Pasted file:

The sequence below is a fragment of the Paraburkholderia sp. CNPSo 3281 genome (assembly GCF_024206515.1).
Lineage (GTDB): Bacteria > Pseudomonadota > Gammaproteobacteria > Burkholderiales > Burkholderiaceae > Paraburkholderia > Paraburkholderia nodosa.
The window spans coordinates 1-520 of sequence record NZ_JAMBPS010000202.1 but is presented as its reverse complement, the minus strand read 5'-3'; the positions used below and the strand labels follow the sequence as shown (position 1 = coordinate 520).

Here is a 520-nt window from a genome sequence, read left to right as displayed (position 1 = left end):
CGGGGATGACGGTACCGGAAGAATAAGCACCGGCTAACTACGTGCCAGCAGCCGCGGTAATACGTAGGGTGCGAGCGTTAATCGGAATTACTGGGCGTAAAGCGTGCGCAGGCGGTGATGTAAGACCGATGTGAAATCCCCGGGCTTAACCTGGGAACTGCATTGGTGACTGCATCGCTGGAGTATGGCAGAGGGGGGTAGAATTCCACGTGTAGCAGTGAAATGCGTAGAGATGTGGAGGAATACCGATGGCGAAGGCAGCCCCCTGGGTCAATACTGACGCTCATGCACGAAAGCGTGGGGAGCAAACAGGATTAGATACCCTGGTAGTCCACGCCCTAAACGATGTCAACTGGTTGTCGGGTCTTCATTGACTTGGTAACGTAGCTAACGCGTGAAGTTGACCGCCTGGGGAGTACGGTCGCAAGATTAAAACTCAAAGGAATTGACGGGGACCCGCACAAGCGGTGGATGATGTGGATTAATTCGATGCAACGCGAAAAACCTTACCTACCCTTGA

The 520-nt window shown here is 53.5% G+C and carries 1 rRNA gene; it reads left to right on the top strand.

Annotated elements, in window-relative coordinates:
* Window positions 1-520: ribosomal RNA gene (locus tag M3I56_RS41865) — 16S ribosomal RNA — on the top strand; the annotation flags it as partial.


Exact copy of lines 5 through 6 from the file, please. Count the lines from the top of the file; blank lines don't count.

CGGGGATGACGGTACCGGAAGAATAAGCACCGGCTAACTACGTGCCAGCAGCCGCGGTAATACGTAGGGTGCGAGCGTTAATCGGAATTACTGGGCGTAAAGCGTGCGCAGGCGGTGATGTAAGACCGATGTGAAATCCCCGGGCTTAACCTGGGAACTGCATTGGTGACTGCATCGCTGGAGTATGGCAGAGGGGGGTAGAATTCCACGTGTAGCAGTGAAATGCGTAGAGATGTGGAGGAATACCGATGGCGAAGGCAGCCCCCTGGGTCAATACTGACGCTCATGCACGAAAGCGTGGGGAGCAAACAGGATTAGATACCCTGGTAGTCCACGCCCTAAACGATGTCAACTGGTTGTCGGGTCTTCATTGACTTGGTAACGTAGCTAACGCGTGAAGTTGACCGCCTGGGGAGTACGGTCGCAAGATTAAAACTCAAAGGAATTGACGGGGACCCGCACAAGCGGTGGATGATGTGGATTAATTCGATGCAACGCGAAAAACCTTACCTACCCTTGA

The 520-nt window shown here is 53.5% G+C and carries 1 rRNA gene; it reads left to right on the top strand.